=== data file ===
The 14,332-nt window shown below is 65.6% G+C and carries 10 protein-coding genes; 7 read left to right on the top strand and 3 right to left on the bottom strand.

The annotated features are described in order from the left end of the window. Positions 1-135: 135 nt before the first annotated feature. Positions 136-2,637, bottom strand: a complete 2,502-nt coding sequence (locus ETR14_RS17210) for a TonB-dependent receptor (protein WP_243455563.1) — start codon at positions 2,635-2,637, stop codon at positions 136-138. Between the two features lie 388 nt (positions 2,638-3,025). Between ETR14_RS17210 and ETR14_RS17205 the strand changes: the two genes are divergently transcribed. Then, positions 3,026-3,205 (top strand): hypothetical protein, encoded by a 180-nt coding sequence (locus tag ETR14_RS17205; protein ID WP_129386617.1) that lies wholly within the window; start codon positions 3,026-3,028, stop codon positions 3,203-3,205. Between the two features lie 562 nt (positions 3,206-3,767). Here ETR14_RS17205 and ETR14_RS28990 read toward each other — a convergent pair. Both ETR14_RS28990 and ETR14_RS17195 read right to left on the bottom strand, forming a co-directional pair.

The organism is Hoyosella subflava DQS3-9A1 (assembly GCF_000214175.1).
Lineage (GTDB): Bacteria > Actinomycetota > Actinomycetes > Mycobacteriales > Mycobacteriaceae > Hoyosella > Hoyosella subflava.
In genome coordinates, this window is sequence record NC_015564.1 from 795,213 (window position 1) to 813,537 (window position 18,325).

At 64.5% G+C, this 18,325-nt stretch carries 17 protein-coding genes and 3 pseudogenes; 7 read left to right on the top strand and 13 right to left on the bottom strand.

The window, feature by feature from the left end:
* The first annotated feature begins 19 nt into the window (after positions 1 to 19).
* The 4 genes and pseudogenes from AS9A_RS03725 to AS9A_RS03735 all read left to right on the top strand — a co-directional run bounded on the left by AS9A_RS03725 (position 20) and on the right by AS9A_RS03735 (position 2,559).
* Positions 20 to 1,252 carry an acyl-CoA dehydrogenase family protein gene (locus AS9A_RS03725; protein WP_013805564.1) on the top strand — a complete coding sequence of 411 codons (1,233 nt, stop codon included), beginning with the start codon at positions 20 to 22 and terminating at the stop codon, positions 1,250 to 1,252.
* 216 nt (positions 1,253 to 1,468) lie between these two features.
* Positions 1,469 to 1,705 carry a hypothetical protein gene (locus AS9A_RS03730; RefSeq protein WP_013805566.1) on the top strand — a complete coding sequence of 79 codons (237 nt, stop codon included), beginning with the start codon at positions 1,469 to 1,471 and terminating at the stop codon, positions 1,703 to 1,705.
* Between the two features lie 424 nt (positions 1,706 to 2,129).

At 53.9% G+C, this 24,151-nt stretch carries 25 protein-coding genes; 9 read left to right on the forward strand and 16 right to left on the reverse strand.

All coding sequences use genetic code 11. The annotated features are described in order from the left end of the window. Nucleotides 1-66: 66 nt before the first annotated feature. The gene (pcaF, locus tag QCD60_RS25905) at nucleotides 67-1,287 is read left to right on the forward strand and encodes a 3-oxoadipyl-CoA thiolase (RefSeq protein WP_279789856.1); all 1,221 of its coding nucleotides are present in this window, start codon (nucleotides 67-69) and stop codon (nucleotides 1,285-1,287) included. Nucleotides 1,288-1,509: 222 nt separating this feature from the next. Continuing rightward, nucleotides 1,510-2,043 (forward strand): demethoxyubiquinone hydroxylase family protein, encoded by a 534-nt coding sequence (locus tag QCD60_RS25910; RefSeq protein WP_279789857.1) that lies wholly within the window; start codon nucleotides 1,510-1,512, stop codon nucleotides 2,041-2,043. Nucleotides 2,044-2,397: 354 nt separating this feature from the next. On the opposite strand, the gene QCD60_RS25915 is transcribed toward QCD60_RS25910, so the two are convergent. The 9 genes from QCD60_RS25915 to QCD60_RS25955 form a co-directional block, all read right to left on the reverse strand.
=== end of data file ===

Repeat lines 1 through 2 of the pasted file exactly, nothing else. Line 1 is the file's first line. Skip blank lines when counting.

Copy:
The 14,332-nt window shown below is 65.6% G+C and carries 10 protein-coding genes; 7 read left to right on the top strand and 3 right to left on the bottom strand.

The annotated features are described in order from the left end of the window. Positions 1-135: 135 nt before the first annotated feature. Positions 136-2,637, bottom strand: a complete 2,502-nt coding sequence (locus ETR14_RS17210) for a TonB-dependent receptor (protein WP_243455563.1) — start codon at positions 2,635-2,637, stop codon at positions 136-138. Between the two features lie 388 nt (positions 2,638-3,025). Between ETR14_RS17210 and ETR14_RS17205 the strand changes: the two genes are divergently transcribed. Then, positions 3,026-3,205 (top strand): hypothetical protein, encoded by a 180-nt coding sequence (locus tag ETR14_RS17205; protein ID WP_129386617.1) that lies wholly within the window; start codon positions 3,026-3,028, stop codon positions 3,203-3,205. Between the two features lie 562 nt (positions 3,206-3,767). Here ETR14_RS17205 and ETR14_RS28990 read toward each other — a convergent pair. Both ETR14_RS28990 and ETR14_RS17195 read right to left on the bottom strand, forming a co-directional pair.